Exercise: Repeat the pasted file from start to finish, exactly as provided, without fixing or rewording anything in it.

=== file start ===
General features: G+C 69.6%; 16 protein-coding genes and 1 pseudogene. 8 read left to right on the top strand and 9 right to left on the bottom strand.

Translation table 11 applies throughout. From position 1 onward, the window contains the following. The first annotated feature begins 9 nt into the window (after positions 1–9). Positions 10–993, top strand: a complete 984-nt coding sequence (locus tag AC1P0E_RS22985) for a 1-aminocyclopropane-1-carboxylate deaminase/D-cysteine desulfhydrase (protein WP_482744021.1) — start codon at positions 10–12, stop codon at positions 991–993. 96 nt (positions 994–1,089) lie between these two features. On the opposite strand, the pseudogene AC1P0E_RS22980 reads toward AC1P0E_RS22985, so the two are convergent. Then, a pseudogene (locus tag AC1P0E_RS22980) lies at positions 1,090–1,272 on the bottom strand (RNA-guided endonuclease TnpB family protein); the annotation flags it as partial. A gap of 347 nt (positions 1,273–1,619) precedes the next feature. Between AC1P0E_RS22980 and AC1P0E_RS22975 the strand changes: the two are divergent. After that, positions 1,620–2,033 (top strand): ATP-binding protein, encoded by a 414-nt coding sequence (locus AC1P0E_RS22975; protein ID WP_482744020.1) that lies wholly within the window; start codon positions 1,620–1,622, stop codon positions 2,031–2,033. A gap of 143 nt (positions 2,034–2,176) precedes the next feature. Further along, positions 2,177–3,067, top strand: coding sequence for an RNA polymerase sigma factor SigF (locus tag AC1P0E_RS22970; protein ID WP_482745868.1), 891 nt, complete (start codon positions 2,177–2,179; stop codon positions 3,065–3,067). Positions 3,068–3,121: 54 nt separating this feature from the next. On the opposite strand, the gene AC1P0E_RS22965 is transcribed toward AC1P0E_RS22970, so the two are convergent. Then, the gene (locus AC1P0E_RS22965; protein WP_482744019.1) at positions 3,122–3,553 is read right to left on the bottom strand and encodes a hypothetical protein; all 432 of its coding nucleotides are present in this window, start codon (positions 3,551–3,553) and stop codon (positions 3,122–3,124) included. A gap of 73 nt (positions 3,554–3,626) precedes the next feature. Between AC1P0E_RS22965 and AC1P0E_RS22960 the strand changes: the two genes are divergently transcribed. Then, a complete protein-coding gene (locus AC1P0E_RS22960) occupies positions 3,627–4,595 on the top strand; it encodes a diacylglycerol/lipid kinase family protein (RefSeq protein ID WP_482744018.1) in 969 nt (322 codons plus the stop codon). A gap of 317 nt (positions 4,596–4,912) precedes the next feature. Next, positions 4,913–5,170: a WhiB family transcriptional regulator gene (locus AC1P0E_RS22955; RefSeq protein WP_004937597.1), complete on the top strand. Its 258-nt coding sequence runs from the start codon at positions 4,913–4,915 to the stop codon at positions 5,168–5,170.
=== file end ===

General features: G+C 69.6%; 16 protein-coding genes and 1 pseudogene. 8 read left to right on the top strand and 9 right to left on the bottom strand.

Translation table 11 applies throughout. From position 1 onward, the window contains the following. The first annotated feature begins 9 nt into the window (after positions 1–9). Positions 10–993, top strand: a complete 984-nt coding sequence (locus tag AC1P0E_RS22985) for a 1-aminocyclopropane-1-carboxylate deaminase/D-cysteine desulfhydrase (protein WP_482744021.1) — start codon at positions 10–12, stop codon at positions 991–993. 96 nt (positions 994–1,089) lie between these two features. On the opposite strand, the pseudogene AC1P0E_RS22980 reads toward AC1P0E_RS22985, so the two are convergent. Then, a pseudogene (locus tag AC1P0E_RS22980) lies at positions 1,090–1,272 on the bottom strand (RNA-guided endonuclease TnpB family protein); the annotation flags it as partial. A gap of 347 nt (positions 1,273–1,619) precedes the next feature. Between AC1P0E_RS22980 and AC1P0E_RS22975 the strand changes: the two are divergent. After that, positions 1,620–2,033 (top strand): ATP-binding protein, encoded by a 414-nt coding sequence (locus AC1P0E_RS22975; protein ID WP_482744020.1) that lies wholly within the window; start codon positions 1,620–1,622, stop codon positions 2,031–2,033. A gap of 143 nt (positions 2,034–2,176) precedes the next feature. Further along, positions 2,177–3,067, top strand: coding sequence for an RNA polymerase sigma factor SigF (locus tag AC1P0E_RS22970; protein ID WP_482745868.1), 891 nt, complete (start codon positions 2,177–2,179; stop codon positions 3,065–3,067). Positions 3,068–3,121: 54 nt separating this feature from the next. On the opposite strand, the gene AC1P0E_RS22965 is transcribed toward AC1P0E_RS22970, so the two are convergent. Then, the gene (locus AC1P0E_RS22965; protein WP_482744019.1) at positions 3,122–3,553 is read right to left on the bottom strand and encodes a hypothetical protein; all 432 of its coding nucleotides are present in this window, start codon (positions 3,551–3,553) and stop codon (positions 3,122–3,124) included. A gap of 73 nt (positions 3,554–3,626) precedes the next feature. Between AC1P0E_RS22965 and AC1P0E_RS22960 the strand changes: the two genes are divergently transcribed. Then, a complete protein-coding gene (locus AC1P0E_RS22960) occupies positions 3,627–4,595 on the top strand; it encodes a diacylglycerol/lipid kinase family protein (RefSeq protein ID WP_482744018.1) in 969 nt (322 codons plus the stop codon). A gap of 317 nt (positions 4,596–4,912) precedes the next feature. Next, positions 4,913–5,170: a WhiB family transcriptional regulator gene (locus AC1P0E_RS22955; RefSeq protein WP_004937597.1), complete on the top strand. Its 258-nt coding sequence runs from the start codon at positions 4,913–4,915 to the stop codon at positions 5,168–5,170.